In Gon’s contest he must face Sedokan, a serial bomber sentenced to 149 years, who decides to play a game of burning candles. He gives Gon a choice of two candles (although the decision must be reached by the group as a majority, which is a condition of the ‘Trick Tower’ phase), one is shorter than the other, and must pick the one he thinks will last longer when lit against the candle left for Sedokan. Leorio and Kurapika initially observe that the longer candle should give Gon the best chance of winning (β), but seems too obvious as it is a clear advantage that the opponent is unlikely to risk.
From this conclusion, Kurapika speculates that the material of the longer candle could be tampered to burn quicker, so the shorter candle may be the better choice, but could also be tampered if the challenger expected the challenged to be suspicious of this possibility and to choose accordingly.
However, Gon is notorious for taking appearances at face value – his ‘instincts’ – and given the blessing of the group chooses the longer candle. Sedokan gleefully accepts the shorter candle and the other characters initially suspect that Gon must have chosen the tampered one.
A harsh wind around the arena begins to kick up and the two contestants attempt to shield their candles. It is eventually revealed to the audience that both candles were tampered with and that Sedokan had prepared two other identical candles to switch, with imperceptible sleight-of-hand.
This possibility was disguised by the groups’ expectation that Sedokan was confident enough in the initial trap to take a calculated risk. As Gon’s candle begins to burn larger and faster the group despair, but Gon realises a loophole that was not made clear by Sedokan regarding how the flame should die out and inspired by the surrounding wind proceeds to extinguish Sedokan’s flame with a breeze. Wasn’t that clever. This is simply one of the show’s numerous scenarios that involve deep psychological and ethical dilemmas that will challenge your own mind as you watch.
Briefly I will explain Nen abilities, a majorly interesting power mechanic in the show, before I take up too much of your time. Nen is the manipulation of one’s life aura practiced and used in a multiplicity of ways, detailed and demonstrated rather neatly throughout the show. There are six types of auras: Enchancer, Transmuter, Conjurer, Emitter, Manipulator and Specialist and an individual yields their Nen abilities from one dominant aura and other compatible auras.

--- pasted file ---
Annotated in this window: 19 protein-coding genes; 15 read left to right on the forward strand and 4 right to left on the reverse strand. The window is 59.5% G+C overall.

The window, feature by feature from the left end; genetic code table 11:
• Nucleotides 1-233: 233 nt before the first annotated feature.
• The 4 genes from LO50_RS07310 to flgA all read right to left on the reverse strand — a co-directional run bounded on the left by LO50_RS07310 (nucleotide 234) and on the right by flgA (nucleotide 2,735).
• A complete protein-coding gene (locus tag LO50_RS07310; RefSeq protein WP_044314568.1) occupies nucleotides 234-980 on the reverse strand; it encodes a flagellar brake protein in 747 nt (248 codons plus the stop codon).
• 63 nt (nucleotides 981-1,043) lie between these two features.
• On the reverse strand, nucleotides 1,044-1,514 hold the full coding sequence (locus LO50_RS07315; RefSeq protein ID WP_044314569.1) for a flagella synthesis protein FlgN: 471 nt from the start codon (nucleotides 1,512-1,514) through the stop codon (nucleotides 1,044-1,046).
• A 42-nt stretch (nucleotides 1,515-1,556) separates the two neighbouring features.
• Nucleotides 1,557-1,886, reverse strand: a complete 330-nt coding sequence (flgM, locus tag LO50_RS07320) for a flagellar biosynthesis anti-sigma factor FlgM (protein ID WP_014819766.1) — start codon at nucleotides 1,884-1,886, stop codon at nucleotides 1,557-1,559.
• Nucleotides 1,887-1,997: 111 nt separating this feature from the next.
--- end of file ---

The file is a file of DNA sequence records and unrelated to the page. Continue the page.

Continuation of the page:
Essentially, Nen users can develop their own unique abilities that best suit their purposes or, more often, their style of combat, with advantages and disadvantages when facing other users. An ability’s power can also be magnified if the user sets conditions against themselves whilst using their ability, more conditions equals greater power but at greater risk.
In any given situation characters adapt their abilities in the best way possible, but sometimes their abilities are simply impractical and thus must improvise or risk defeat. By far the best aspect of this show is discovering the growing potential of the characters and the enemies they face, which I realise in done in many other series but in this show it is incredibly varied and creative.
I think I’ve done enough rambling about this extraordinary show, but thanking you for bearing with me through this article. Time to reward yourself by starting the wildly entertaining saga that is Hunter x Hunter.